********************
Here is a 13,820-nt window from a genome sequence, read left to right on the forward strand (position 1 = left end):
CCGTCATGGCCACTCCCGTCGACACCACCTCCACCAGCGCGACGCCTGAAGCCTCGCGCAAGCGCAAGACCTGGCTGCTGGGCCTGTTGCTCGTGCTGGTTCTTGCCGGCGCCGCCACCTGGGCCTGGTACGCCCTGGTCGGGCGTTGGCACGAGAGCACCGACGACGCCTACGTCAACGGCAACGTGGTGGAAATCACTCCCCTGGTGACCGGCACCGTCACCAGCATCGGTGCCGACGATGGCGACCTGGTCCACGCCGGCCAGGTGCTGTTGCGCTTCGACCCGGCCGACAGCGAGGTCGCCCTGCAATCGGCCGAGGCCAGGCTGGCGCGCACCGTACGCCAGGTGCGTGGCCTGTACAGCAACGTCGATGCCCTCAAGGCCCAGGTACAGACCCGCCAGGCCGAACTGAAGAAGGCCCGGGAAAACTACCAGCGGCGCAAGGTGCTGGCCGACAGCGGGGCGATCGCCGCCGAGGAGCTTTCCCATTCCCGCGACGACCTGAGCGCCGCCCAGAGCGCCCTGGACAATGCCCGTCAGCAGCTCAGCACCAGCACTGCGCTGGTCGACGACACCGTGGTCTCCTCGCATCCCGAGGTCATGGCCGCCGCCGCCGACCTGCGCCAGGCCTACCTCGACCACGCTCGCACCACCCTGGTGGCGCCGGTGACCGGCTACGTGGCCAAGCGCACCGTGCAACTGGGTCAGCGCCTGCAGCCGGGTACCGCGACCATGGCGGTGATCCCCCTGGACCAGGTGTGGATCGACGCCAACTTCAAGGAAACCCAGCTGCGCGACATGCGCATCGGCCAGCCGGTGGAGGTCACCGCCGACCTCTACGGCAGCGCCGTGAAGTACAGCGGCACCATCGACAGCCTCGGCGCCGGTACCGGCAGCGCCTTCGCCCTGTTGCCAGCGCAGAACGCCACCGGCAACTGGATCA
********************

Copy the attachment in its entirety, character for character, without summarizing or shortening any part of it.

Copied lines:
Here is a 13,820-nt window from a genome sequence, read left to right on the forward strand (position 1 = left end):
CCGTCATGGCCACTCCCGTCGACACCACCTCCACCAGCGCGACGCCTGAAGCCTCGCGCAAGCGCAAGACCTGGCTGCTGGGCCTGTTGCTCGTGCTGGTTCTTGCCGGCGCCGCCACCTGGGCCTGGTACGCCCTGGTCGGGCGTTGGCACGAGAGCACCGACGACGCCTACGTCAACGGCAACGTGGTGGAAATCACTCCCCTGGTGACCGGCACCGTCACCAGCATCGGTGCCGACGATGGCGACCTGGTCCACGCCGGCCAGGTGCTGTTGCGCTTCGACCCGGCCGACAGCGAGGTCGCCCTGCAATCGGCCGAGGCCAGGCTGGCGCGCACCGTACGCCAGGTGCGTGGCCTGTACAGCAACGTCGATGCCCTCAAGGCCCAGGTACAGACCCGCCAGGCCGAACTGAAGAAGGCCCGGGAAAACTACCAGCGGCGCAAGGTGCTGGCCGACAGCGGGGCGATCGCCGCCGAGGAGCTTTCCCATTCCCGCGACGACCTGAGCGCCGCCCAGAGCGCCCTGGACAATGCCCGTCAGCAGCTCAGCACCAGCACTGCGCTGGTCGACGACACCGTGGTCTCCTCGCATCCCGAGGTCATGGCCGCCGCCGCCGACCTGCGCCAGGCCTACCTCGACCACGCTCGCACCACCCTGGTGGCGCCGGTGACCGGCTACGTGGCCAAGCGCACCGTGCAACTGGGTCAGCGCCTGCAGCCGGGTACCGCGACCATGGCGGTGATCCCCCTGGACCAGGTGTGGATCGACGCCAACTTCAAGGAAACCCAGCTGCGCGACATGCGCATCGGCCAGCCGGTGGAGGTCACCGCCGACCTCTACGGCAGCGCCGTGAAGTACAGCGGCACCATCGACAGCCTCGGCGCCGGTACCGGCAGCGCCTTCGCCCTGTTGCCAGCGCAGAACGCCACCGGCAACTGGATCA